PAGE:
Clarke et al proposed an evaluation of an elderly patient for vitamin B12 or folate deficiency. The authors are from the University of Oxford, University of Bergen (Norway), Trinity College Dublin, and Aarhus University (Denmark).


Some facts about vitamin B12 and folate in an elderly patient:

(1) An elderly patient may show signs and symptoms of vitamin B12 or folate deficiency despite a serum level above the lower limit of normal.

(2) Functional deficiency in folate can result in an elevated serum homocysteine level. Functional deficiency in vitamin B12 can result in elevations of serum homocysteine and methylmalanic acid.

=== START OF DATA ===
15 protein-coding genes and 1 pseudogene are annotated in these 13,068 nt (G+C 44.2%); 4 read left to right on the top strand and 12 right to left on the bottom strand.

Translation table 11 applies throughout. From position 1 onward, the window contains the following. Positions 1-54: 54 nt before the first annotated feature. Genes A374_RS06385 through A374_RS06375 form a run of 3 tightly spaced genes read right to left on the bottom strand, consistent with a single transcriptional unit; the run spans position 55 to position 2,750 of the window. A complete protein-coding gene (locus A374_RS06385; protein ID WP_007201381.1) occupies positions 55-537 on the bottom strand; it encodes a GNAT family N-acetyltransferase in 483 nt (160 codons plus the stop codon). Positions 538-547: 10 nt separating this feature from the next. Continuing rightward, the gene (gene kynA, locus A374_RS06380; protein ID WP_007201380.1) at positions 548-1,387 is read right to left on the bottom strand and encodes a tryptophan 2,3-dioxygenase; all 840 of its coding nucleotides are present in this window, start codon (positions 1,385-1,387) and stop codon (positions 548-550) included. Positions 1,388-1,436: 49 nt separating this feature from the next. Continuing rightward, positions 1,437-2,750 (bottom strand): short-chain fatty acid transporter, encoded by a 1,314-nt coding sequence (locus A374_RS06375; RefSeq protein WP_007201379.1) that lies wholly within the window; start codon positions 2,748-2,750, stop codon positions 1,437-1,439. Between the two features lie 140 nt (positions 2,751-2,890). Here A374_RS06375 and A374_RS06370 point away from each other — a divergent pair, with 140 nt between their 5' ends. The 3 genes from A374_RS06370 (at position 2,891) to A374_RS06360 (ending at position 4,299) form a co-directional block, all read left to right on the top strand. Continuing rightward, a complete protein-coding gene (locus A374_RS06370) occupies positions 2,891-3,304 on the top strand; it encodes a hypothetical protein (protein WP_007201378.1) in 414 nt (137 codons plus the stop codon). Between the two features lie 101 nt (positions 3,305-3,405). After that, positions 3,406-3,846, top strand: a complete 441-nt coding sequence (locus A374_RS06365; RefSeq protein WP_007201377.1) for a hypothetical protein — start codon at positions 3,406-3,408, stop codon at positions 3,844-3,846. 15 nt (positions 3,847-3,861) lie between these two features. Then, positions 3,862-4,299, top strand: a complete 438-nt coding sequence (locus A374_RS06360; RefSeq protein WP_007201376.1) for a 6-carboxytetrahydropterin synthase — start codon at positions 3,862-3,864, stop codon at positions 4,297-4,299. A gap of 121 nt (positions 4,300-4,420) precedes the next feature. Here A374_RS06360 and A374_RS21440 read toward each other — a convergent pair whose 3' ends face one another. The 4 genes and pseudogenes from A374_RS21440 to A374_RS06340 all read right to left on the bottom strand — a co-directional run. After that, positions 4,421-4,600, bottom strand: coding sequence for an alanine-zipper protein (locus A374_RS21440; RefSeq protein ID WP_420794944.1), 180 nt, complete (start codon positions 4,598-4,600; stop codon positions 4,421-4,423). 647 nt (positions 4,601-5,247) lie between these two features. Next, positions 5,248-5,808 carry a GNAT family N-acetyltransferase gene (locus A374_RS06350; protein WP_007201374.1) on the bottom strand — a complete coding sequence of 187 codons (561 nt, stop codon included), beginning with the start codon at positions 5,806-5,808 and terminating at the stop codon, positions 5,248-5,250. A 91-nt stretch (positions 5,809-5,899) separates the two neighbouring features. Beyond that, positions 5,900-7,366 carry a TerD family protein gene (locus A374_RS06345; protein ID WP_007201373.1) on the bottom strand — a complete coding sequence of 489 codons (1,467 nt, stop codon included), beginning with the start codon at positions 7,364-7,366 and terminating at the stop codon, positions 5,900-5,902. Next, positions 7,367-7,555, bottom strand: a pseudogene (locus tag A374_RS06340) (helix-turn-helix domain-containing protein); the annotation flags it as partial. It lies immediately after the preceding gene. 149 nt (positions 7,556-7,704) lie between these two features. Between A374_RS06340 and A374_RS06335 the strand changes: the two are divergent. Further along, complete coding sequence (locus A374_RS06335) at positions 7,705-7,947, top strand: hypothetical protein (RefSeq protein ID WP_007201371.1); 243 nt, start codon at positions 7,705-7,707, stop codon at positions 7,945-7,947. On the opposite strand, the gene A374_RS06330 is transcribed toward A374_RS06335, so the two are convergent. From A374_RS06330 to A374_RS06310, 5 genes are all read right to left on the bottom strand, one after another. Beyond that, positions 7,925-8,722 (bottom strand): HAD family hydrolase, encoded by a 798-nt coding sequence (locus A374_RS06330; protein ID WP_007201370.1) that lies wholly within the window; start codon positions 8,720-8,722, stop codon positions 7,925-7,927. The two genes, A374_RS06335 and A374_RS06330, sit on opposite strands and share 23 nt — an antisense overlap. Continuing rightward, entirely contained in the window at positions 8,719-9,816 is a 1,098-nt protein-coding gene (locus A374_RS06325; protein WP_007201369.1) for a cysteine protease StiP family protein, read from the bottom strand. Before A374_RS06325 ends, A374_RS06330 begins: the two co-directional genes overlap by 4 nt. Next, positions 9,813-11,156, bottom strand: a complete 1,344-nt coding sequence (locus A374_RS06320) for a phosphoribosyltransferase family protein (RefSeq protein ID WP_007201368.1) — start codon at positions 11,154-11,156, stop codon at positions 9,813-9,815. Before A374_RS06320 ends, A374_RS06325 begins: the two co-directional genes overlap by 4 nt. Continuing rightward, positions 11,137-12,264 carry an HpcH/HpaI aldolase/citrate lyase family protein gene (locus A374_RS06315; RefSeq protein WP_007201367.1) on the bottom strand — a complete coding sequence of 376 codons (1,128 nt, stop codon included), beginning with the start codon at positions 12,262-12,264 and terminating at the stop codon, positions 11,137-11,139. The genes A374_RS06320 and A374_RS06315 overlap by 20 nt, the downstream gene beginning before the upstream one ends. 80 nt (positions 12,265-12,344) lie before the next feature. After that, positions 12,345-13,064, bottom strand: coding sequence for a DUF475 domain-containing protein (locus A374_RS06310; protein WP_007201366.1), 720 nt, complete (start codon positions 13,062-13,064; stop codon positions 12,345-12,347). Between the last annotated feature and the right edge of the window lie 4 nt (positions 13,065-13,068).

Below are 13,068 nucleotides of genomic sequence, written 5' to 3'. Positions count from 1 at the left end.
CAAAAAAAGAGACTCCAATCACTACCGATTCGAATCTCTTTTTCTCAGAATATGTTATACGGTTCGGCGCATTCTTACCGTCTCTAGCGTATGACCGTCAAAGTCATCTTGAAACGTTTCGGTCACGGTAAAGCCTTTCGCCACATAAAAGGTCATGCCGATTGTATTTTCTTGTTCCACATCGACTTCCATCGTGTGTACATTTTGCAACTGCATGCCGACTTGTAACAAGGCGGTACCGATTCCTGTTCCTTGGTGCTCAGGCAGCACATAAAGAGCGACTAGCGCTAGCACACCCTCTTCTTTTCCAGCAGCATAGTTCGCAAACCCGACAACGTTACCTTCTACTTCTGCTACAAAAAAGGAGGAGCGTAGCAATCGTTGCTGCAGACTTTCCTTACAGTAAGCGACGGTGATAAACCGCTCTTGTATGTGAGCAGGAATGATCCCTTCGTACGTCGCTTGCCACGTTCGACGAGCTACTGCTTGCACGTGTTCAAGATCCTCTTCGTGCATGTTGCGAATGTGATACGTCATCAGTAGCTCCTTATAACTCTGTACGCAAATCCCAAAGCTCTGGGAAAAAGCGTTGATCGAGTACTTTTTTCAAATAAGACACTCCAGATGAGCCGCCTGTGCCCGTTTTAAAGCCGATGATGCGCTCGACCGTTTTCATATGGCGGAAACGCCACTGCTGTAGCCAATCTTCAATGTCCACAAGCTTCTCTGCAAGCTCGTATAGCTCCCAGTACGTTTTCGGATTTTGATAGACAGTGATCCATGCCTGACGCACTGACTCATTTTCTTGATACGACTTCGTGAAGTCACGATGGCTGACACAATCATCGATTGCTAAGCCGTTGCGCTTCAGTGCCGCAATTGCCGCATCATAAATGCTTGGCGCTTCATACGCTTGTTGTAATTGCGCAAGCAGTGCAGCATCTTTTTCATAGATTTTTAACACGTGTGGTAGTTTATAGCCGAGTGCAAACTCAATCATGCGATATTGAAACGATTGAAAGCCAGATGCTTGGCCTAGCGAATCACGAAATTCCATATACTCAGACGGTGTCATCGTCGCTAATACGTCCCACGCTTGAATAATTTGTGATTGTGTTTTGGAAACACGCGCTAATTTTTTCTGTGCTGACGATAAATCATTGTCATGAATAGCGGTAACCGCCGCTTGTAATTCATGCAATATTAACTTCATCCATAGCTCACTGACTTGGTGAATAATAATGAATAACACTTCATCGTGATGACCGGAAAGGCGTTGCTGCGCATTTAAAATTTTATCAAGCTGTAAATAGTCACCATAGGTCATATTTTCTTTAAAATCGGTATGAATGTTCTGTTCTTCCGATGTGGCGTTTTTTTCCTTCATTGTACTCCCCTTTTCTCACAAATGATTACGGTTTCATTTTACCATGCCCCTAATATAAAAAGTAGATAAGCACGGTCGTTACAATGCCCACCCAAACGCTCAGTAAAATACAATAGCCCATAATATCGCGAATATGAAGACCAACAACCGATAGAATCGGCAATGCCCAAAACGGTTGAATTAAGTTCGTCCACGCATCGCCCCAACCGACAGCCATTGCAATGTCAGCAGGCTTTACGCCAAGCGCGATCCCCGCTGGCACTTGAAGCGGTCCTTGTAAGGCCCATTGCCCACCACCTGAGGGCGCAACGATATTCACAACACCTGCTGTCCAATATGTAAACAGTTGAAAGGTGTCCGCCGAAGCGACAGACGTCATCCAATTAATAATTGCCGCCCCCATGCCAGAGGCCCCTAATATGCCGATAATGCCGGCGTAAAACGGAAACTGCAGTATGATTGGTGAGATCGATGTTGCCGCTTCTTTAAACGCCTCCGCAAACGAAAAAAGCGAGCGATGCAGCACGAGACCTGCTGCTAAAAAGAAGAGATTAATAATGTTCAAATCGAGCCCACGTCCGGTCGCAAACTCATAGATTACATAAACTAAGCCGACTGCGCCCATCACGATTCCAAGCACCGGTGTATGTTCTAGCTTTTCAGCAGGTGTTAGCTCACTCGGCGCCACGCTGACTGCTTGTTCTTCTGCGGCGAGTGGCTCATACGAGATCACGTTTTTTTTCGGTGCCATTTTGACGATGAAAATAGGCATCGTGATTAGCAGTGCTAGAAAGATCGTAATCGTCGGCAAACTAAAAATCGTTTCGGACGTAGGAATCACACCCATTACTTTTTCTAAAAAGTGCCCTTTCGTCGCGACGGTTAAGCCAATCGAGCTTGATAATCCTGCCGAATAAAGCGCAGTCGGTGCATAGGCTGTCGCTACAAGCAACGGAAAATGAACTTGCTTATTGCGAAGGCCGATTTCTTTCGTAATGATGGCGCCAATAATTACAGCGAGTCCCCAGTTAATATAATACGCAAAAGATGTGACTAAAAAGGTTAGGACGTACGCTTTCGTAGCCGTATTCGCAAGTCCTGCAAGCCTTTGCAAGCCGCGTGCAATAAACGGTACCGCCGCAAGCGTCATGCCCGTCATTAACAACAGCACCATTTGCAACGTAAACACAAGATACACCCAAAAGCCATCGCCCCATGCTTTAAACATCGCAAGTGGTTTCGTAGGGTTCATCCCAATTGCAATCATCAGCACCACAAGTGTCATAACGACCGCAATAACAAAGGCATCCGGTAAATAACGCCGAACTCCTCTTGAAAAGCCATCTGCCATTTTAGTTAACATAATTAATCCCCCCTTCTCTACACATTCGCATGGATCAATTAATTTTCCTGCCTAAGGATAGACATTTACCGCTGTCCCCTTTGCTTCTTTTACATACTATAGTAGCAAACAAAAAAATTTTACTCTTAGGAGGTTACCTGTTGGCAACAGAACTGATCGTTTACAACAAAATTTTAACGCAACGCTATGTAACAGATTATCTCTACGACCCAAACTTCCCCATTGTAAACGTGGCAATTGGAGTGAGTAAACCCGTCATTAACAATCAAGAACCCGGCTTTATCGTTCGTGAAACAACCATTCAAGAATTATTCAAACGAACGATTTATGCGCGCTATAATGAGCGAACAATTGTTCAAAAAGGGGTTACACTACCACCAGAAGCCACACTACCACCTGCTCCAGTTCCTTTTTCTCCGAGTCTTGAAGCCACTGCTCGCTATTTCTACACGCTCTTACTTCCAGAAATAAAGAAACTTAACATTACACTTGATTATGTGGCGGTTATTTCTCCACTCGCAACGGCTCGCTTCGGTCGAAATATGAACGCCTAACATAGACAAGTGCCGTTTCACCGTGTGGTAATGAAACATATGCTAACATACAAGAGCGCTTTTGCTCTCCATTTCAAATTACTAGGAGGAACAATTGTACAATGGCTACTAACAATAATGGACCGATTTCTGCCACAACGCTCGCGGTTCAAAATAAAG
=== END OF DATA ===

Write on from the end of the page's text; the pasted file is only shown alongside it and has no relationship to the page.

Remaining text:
(3) Renal impairment can result in elevated serum methylmalonic acid levels due to impaired clearance. This cause of elevated serum methylmalonic acid levels does not respond to vitamin B12 deficiency.

(4) Diagnosis of deficiency in vitamin B12 or folate can be difficult. The best measure is a decrease in homocysteine and/or methylmalonic acid and improvement in clinical symptoms following vitamin replacement.



vitamin B12 or folate below normal

Replace deficient vitamin and identify cause if possible.

vitamin B12 low normal

Measure homocysteine and methylmalonic acid. If elevated treat with vitamin B12 and monitor response.

folate low normal

Measure homocysteine. If elevated treat with folate and monitor response



• If expense is an issue, then measurement of homocysteine only will detect most vitamin B12 deficiencies associated with low normal serum levels.

• A value between the lower limit of normal and the mean for the reference range will be used to detect low normal levels.


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